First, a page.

**Computational Finance** is a branch of Applied Science that deals with problems of practical interest in finance . ^{[1]} Somewhat different definitions are the study of data and algorithms currently used in finance ^{[2]} and the mathematics of computer programs that realize financial models or systems . ^{[3]}

Computational finance emphasizes practical numerical methods rather than mathematical proofs and focuses on techniques that apply directly to economic analyzes . ^{[4]} It is an interdisciplinary field between mathematical finance and numerical methods . ^{[5]} Two major areas are efficient and accurate computation of fair values of financial securities and the modeling of stochastic price series . ^{[6]}

## History

The birth of computational finance as a discipline can be traced to Harry Markowitz in the early 1950s. Markowitz conceived of the portfolio selection problem as an exercise in mean-variance optimization. This requirement is available at the time, so it worked on useful algorithms for approximate solutions. ^{[7]}Mathematical finance Began with la même insight, goal diverged by making Simplifying Assumptions to express relationships in a simple closed forms That did not require sophisticated computer science to evaluate-. ^{[8]}

In the 1960s, hedge fund managers such as Ed Thorp ^{[9]} and Michael Goodkin (working with Markowitz Harry, Paul Samuelson and Robert C. Merton ) ^{[10]} pioneered the use of computers in arbitrage trading. In academics, sophisticated computer processing is needed by Eugene Fama in order to analyze large amounts of financial data in support of the efficient-market hypothesis . ^{[8]}

During the 1970s, the main focus of computational finance shifted to options pricing and analyzing mortgage securitizations . ^{[11]} In the late 1970s and early 1980s, a group of young quantitative practitioners who became known as “rocket scientists” on Wall Street and brought along personal computers . This led to an explosion of both the size and variety of computational finance applications. ^{[12]} Many of the new cam from technical signal processingand speech recognition Rather than traditional fields of computational economics like optimization andtime series analysis. ^{[12]}

By the end of the 1980s, the winding down of the Cold War brought a large group of displaced physicists and applied mathematicians , many of the Iron Curtain , into finance. These people are known as ” financial engineers ” (“quant” as “a” term that includes both rocket scientists and financial engineers, as well as quantitative portfolio managers). ^{[13]} This led to a second major extension of the range of computational methods used in finance, also a move away from personal computers to mainframes and supercomputers . ^{[11]}Around this time, computational finance has become a distinct academic subfield. The first degree program in computational finance was offered by Carnegie Mellon University in 1994. ^{[14]}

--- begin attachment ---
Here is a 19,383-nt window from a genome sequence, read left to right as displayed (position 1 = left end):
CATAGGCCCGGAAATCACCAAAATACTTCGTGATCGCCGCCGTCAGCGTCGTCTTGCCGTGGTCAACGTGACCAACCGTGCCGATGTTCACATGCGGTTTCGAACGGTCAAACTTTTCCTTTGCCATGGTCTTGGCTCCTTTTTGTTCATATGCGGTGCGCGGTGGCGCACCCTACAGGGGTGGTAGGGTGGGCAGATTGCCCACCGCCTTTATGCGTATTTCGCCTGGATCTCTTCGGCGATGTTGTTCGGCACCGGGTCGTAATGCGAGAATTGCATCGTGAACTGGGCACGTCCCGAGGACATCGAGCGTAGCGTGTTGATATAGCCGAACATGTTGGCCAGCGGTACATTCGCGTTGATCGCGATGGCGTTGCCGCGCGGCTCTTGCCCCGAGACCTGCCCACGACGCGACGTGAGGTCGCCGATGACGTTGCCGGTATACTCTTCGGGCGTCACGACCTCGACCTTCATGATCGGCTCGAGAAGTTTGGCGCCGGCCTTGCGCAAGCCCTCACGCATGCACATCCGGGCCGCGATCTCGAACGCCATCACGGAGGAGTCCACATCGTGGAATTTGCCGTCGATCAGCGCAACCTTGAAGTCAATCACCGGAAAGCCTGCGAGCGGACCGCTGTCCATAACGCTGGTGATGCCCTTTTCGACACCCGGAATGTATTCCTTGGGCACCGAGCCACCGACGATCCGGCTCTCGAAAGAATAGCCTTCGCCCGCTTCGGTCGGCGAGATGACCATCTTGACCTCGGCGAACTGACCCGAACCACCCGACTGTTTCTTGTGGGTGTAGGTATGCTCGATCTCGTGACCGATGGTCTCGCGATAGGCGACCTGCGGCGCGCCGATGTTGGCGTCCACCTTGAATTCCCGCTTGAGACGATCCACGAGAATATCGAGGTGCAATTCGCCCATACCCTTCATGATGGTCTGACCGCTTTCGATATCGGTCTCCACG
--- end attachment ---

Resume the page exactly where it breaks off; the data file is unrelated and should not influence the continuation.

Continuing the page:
Over the last 20 years, the field of computational finance has grown dramatically. ^{[1]} Moreover, many specialized companies have grown up to supply computational finance software and services. ^{[10]}

## Applications of Computational Finance

- Algorithmic trading
- Quantitative investing
- High-frequency trading

## See also

- List of finance topics
- Quantitative analyst
- List of quantitative analysts
- Mathematical finance
- QuantLib
- Algorithmic trading
- Master of Computational Finance
- Financial reinsurance
- Financial modeling

## References

- ^ Jump up to:
^{a }^{b}Rüdiger U. Seydel,*Tools for Computational Finance*, Springer; 3rd edition (May 11, 2006) 978-3540279235 **Jump up^**“Computational Finance and Research Laboratory” . University of Essex . Retrieved 2012-07-21 .**Jump up^**Cornelis A. Los,*Computational Finance*Scientific World Scientific Co Inc. (December 2000) 978-9810244972**Jump up^**Mario J. Miranda and Paul L. Fackler,*Applied Computational Economics and Finance*, The MIT Press (September 16, 2002) 978-0262134200**Jump up^**Omur Ugur,*Introduction to Computational Finance*, Imperial College Press (December 22, 2008) 978-1848161924**Jump up^**Jin-Chuan Duan, Karl Härdle Wolfgang and James E. Gentle (editors),*Handbook of Computational Finance*, Springer (October 25, 2011) 978-3642172533**Jump up^**Harry M. Markowitz,*Portfolio Selection:*Wiley*Efficient Diversification of Investments*, second edition (September 3, 1991) 978-1557861085- ^ Jump up to:
^{a }^{b}Justin Fox,*The Myth of the Rational Market: A History of Risk, Reward, and Delusion on Wall Street*, HarperBusiness (June 9, 2009) 978-0060598990 **Jump up^**William Poundstone,*Fortune’s Formula: The Untold Story of the Scientific Betting System That Beat the Casinos and Wall Street*, Hill and Wang (September 19, 2006) 978-0809045990- ^ Jump up to:
^{a }^{b}Michael Goodkin,*The Wrong Answer Faster: The Inside Story of Making the Machine That Trades Trillions*, Wiley, (February 21, 2012) 978-1118133408 - ^ Jump up to:
^{a }^{b}Aaron Brown,*Red-Blooded Risk: The Secret History of Wall Street*, Wiley (October 11, 2011) 978-1118043868 - ^ Jump up to:
^{a }^{b}John F. Ehlers,*Rocket Science for Traders*, Wiley (July 20, 2001) 978-0471405672 **Jump up^**Aaron Brown,*The Face of Wall Street Poker*, Wiley (March 31, 2006) 978-0470127315**Jump up^**“Center for Computational Finance” . Carnegie Mellon University . Retrieved 2012-07-21 .